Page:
POST-WAR PROSPECTS FOR MOTOR VEHICLES.
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Higher Costs will be no Bar to the Development of Motor Transport.
THERE WERE a good many plain and simple truths in the address of Mr. A. A. Remington before the members of the Institute of Automobile Engineers when he took the presidential chair last Wednesday. He takes a most optimistic view as to the future of the motor industry, and he combated the argument, so persistently advanced, that people would not be able to afford to purchase ,motor vehicles after the war.
He showed that the motor vehicle has long since developed from being solely a vehicle of sport, and that it is now recognized on all sides as an essential means of transport for passengers, whilst a lorry or motor van is an absolutely vital means of transport " for goods. True, after the war we shall doubtless suffer from Severe taxation and high cost of living, but, as the automobile is a time-saver, .it is far more likely that the different conditions of life will accentuate rather than diminish the necessity for the motor vehicle, and it will be more than over a necessity and.a, money-maker ; BO that, although high cost of living will mean high cost both for material and labour, the motor vehicle business ratigt; and will.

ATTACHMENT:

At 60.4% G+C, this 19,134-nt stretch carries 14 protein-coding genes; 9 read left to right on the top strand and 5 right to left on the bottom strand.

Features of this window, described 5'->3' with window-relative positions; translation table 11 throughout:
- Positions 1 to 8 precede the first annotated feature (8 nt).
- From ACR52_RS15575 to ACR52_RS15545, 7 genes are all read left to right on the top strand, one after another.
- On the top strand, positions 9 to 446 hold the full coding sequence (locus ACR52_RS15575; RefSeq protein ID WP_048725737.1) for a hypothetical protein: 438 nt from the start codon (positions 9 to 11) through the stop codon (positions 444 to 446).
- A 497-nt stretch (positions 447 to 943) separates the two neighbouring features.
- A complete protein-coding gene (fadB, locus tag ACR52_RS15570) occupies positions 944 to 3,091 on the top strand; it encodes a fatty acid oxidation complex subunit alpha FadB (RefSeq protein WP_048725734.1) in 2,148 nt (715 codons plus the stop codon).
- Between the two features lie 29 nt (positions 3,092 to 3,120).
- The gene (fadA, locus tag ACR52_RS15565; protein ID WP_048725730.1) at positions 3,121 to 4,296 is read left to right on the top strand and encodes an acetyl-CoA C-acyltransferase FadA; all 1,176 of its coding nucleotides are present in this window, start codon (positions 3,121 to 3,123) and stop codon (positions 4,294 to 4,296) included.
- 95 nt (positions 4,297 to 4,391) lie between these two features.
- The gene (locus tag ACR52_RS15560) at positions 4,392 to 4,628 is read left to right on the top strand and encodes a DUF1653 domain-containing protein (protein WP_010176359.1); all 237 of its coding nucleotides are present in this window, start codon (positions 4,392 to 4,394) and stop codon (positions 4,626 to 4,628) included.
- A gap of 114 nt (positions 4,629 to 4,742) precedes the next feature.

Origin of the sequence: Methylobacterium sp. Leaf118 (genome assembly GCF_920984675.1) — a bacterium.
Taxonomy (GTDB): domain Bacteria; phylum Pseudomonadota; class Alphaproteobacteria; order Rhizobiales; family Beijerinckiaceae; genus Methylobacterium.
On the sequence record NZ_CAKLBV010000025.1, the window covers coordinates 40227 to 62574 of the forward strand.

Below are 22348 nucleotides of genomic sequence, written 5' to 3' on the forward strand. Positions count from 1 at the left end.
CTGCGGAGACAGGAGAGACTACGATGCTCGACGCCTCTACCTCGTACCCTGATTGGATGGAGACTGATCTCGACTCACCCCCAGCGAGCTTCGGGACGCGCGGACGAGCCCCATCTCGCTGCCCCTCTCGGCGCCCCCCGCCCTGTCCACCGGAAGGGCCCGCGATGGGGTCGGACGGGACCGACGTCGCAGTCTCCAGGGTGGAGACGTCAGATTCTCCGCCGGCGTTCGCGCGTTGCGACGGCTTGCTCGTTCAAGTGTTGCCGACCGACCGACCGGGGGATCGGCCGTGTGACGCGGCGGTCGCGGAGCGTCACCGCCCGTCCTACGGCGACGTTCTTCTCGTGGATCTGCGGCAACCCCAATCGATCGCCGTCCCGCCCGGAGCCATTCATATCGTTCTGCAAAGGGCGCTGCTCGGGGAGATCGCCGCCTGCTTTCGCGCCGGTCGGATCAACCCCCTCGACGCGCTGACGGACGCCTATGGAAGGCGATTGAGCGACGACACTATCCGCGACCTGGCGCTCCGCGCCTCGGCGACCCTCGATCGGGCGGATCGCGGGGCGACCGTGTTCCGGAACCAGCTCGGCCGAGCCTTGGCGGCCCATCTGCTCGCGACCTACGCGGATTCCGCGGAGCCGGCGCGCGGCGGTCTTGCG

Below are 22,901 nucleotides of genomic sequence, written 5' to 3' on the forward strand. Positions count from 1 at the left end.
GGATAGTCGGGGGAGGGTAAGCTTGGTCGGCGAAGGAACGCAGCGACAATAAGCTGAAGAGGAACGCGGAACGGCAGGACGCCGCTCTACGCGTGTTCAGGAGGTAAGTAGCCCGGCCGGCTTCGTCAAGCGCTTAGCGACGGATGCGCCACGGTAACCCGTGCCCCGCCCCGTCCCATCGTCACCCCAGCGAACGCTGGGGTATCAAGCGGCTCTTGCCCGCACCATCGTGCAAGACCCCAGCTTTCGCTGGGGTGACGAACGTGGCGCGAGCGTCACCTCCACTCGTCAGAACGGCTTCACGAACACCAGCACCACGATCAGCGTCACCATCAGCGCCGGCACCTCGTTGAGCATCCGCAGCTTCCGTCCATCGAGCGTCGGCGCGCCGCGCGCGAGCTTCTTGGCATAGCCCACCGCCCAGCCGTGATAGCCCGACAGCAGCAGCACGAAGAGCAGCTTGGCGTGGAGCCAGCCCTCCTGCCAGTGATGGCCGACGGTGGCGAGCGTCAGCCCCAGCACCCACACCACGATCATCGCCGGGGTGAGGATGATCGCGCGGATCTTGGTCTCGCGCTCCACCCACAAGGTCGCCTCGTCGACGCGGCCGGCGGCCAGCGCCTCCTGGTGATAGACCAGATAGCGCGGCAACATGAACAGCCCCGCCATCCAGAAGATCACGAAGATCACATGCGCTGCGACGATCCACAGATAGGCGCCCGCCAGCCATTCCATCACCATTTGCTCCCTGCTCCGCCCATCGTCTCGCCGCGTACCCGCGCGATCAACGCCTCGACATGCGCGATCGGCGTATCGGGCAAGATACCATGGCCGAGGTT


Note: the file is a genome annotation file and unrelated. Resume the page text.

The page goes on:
flourish notwithstanding. '
The transport of men and munitions of all-kinds by motor lorry, andthe use of motor vehicles where horses were used in earlier wars—in fact, were thought essential in the earlier stages of this war-have been a tremendous object lesson as to the utility of motor transport by road. Men who will ultimately return to civil life will have had this lesson before them, so that, as a result of this education in transport methods, with the advantages and disadvantages of the different modes plainly demonstrated,' there should be a very great extension of the use of motor. transport in this country. Doubtless the temporary high cost of labour and material and, in all probability, the permanent reduction in value of money will make the price of post-war vehicles appear high when judged by a pre-war standard, but value can only be considered in relation to the cost of other commodities, and it appears that if the increased knowledge of •manufacture and the higher efficiency of cars consequent on increased knowledge obtained during the war be taken full .advantage of, post-war motor vehicles ought to compare very favourably with other products on a basis of comparative cost.